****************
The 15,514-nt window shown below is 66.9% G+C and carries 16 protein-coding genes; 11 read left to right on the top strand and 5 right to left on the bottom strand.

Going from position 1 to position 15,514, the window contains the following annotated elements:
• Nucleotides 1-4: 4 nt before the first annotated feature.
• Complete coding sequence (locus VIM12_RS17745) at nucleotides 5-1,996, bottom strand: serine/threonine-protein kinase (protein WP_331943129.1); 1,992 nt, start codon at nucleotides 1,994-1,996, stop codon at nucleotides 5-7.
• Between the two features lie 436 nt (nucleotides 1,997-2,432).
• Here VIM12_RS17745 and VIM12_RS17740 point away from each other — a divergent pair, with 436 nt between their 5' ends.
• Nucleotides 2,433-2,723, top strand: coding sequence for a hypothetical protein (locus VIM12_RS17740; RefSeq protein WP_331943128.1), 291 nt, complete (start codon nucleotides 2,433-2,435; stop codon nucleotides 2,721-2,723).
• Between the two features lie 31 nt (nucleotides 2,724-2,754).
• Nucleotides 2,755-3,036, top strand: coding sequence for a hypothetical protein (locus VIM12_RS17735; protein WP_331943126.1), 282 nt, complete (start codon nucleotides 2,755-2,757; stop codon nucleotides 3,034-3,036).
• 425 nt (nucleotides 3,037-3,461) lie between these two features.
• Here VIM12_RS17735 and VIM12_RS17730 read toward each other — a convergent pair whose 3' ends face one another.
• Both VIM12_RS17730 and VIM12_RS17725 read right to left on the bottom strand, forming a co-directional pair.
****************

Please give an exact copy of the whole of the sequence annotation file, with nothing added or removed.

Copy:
The 15,514-nt window shown below is 66.9% G+C and carries 16 protein-coding genes; 11 read left to right on the top strand and 5 right to left on the bottom strand.

Going from position 1 to position 15,514, the window contains the following annotated elements:
• Nucleotides 1-4: 4 nt before the first annotated feature.
• Complete coding sequence (locus VIM12_RS17745) at nucleotides 5-1,996, bottom strand: serine/threonine-protein kinase (protein WP_331943129.1); 1,992 nt, start codon at nucleotides 1,994-1,996, stop codon at nucleotides 5-7.
• Between the two features lie 436 nt (nucleotides 1,997-2,432).
• Here VIM12_RS17745 and VIM12_RS17740 point away from each other — a divergent pair, with 436 nt between their 5' ends.
• Nucleotides 2,433-2,723, top strand: coding sequence for a hypothetical protein (locus VIM12_RS17740; RefSeq protein WP_331943128.1), 291 nt, complete (start codon nucleotides 2,433-2,435; stop codon nucleotides 2,721-2,723).
• Between the two features lie 31 nt (nucleotides 2,724-2,754).
• Nucleotides 2,755-3,036, top strand: coding sequence for a hypothetical protein (locus VIM12_RS17735; protein WP_331943126.1), 282 nt, complete (start codon nucleotides 2,755-2,757; stop codon nucleotides 3,034-3,036).
• 425 nt (nucleotides 3,037-3,461) lie between these two features.
• Here VIM12_RS17735 and VIM12_RS17730 read toward each other — a convergent pair whose 3' ends face one another.
• Both VIM12_RS17730 and VIM12_RS17725 read right to left on the bottom strand, forming a co-directional pair.